Williams was the strangest, most multitalented, and most controversial member of the group, and his friends and admirers included T. S. Eliot, W. H. Auden, Dylan Thomas, and the young Philip Larkin. This biography draws on a wealth of documents, letters and private papers, many never before opened to researchers, and on more than twenty interviews with people who knew Williams. It vividly recreates the bizarre and dramatic life of this strange, uneasy genius, of whom Eliot wrote: ‘For him there was no frontier between the material and the spiritual world.’ The book also sheds light on the characters of the period, and adds surprising new dimensions to our knowledge of the Inklings.”

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And in November, Carcanet Press are publishing my collection of poems, Luna Park. This collects my poems from the past seven years or so, together with a prose essay about my visit to the extraordinary city of New Orleans, in the wake of Hurricane Katrina. Here’s an outline of the book:

“Drawing on themes of magic, dreams and the nocturnal, Grevel Lindop’s new collection of poems ranges in subject from the hidden histories of words to the folklore of yew trees, and in place from a haunted English library to a derelict Australian funfair and the streets of Mexico City. Including ‘Shugborough Eclogues’, a twenty-first century take on the country-house pastoral, and sequences on the darker and brighter aspects of love, Luna Park deploys an original viewpoint as well as a wide range of traditional and modernist skills in verse. The book ends with ‘Hurricane Music’, Lindop’s prose memoir of a visit to New Orleans in the aftermath.”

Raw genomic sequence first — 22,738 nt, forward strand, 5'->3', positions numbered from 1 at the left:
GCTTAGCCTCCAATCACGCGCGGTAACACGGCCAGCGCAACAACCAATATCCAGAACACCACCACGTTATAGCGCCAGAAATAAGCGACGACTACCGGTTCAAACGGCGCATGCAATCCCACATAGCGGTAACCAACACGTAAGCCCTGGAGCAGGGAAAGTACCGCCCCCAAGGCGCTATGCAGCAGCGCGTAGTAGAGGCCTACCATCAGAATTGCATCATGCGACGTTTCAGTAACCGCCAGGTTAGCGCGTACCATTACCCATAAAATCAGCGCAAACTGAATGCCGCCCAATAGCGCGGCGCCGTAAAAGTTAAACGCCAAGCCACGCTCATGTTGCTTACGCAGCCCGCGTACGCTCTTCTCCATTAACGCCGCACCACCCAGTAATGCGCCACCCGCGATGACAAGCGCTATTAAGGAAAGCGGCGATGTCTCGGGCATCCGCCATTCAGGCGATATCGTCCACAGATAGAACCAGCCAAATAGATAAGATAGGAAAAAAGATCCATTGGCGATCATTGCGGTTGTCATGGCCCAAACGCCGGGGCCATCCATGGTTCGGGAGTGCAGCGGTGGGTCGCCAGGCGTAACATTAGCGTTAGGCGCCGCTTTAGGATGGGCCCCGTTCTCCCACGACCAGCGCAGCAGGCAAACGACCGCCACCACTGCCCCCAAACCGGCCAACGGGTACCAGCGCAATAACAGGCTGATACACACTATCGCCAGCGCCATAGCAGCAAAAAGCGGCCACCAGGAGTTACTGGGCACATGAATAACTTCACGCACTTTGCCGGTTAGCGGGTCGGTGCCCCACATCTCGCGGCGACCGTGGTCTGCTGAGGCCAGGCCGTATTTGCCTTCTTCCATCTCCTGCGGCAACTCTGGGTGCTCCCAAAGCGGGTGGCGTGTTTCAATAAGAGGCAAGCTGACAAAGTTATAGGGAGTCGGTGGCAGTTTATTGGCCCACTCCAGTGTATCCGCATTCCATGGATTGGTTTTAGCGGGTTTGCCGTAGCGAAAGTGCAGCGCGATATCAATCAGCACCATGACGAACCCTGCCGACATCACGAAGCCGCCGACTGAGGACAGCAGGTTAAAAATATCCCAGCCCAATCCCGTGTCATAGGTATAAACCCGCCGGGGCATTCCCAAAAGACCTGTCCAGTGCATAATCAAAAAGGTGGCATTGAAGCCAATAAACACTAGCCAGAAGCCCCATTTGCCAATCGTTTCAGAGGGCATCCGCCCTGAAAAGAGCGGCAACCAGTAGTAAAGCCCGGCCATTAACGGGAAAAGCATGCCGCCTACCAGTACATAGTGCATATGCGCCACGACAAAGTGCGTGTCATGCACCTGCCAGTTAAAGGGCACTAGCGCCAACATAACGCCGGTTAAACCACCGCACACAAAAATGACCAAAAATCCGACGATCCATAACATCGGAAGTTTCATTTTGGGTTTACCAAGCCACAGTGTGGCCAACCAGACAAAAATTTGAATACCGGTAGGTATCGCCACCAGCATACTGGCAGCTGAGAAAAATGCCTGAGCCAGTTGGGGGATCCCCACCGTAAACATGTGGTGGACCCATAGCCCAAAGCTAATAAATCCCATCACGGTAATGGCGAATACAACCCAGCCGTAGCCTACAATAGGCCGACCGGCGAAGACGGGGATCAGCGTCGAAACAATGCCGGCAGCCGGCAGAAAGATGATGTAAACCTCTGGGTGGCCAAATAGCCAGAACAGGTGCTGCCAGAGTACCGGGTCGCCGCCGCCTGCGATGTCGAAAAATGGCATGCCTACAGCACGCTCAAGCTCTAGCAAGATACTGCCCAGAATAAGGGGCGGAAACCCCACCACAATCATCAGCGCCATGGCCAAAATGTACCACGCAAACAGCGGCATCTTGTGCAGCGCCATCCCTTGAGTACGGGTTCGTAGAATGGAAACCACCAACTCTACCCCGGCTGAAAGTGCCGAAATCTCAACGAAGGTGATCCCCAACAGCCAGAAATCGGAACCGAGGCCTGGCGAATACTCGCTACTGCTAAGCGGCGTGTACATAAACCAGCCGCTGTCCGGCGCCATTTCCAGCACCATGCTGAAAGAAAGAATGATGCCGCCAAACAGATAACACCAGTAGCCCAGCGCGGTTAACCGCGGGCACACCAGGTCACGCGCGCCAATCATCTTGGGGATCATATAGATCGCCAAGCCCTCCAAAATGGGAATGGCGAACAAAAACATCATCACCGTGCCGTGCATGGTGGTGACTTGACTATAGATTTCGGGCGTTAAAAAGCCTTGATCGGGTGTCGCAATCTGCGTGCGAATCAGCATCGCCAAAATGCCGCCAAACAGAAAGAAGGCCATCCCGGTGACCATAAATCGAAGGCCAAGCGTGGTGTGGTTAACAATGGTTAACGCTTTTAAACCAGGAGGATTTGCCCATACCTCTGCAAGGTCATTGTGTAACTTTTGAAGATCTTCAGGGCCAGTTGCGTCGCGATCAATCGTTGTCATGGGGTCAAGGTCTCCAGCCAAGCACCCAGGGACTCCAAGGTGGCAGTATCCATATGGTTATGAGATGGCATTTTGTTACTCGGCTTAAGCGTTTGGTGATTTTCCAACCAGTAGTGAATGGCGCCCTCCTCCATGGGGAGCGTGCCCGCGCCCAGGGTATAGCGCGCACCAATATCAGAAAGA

St Patrick’s Cave



St Patrick’s Cave: interior, with view out to sea

Just back from Anglesey, where we stayed near Camaes Bay with our grandchildren. There’s something magical about Anglesey: a strange, subtle and beautiful atmosphere that feels as if you’ve entered an enchanted Otherworld.

Much of the countryside looks dull from a car; but get out and walk a hundred yards and you’re in fields and woods that seem out of another era. It’s as if nothing has changed for centuries, and you can just step into it. I always find it very inspiring for poetry too.

Having meadows and seacliffs right next to each other is wonderful too. You go from sheets of bluebells and blossoming hawthorn thickets to sheer cliffs with lichen-covered rocks and clumps of seapinks, with a sheer drop to the sandy beach,  in a mere footstep or two.

St Patrick's Cave Anglesey

The cave mouth is the dark shape left of centre. The Dalai Lama, visiting a few years ago, said it was the most peaceful place on earth!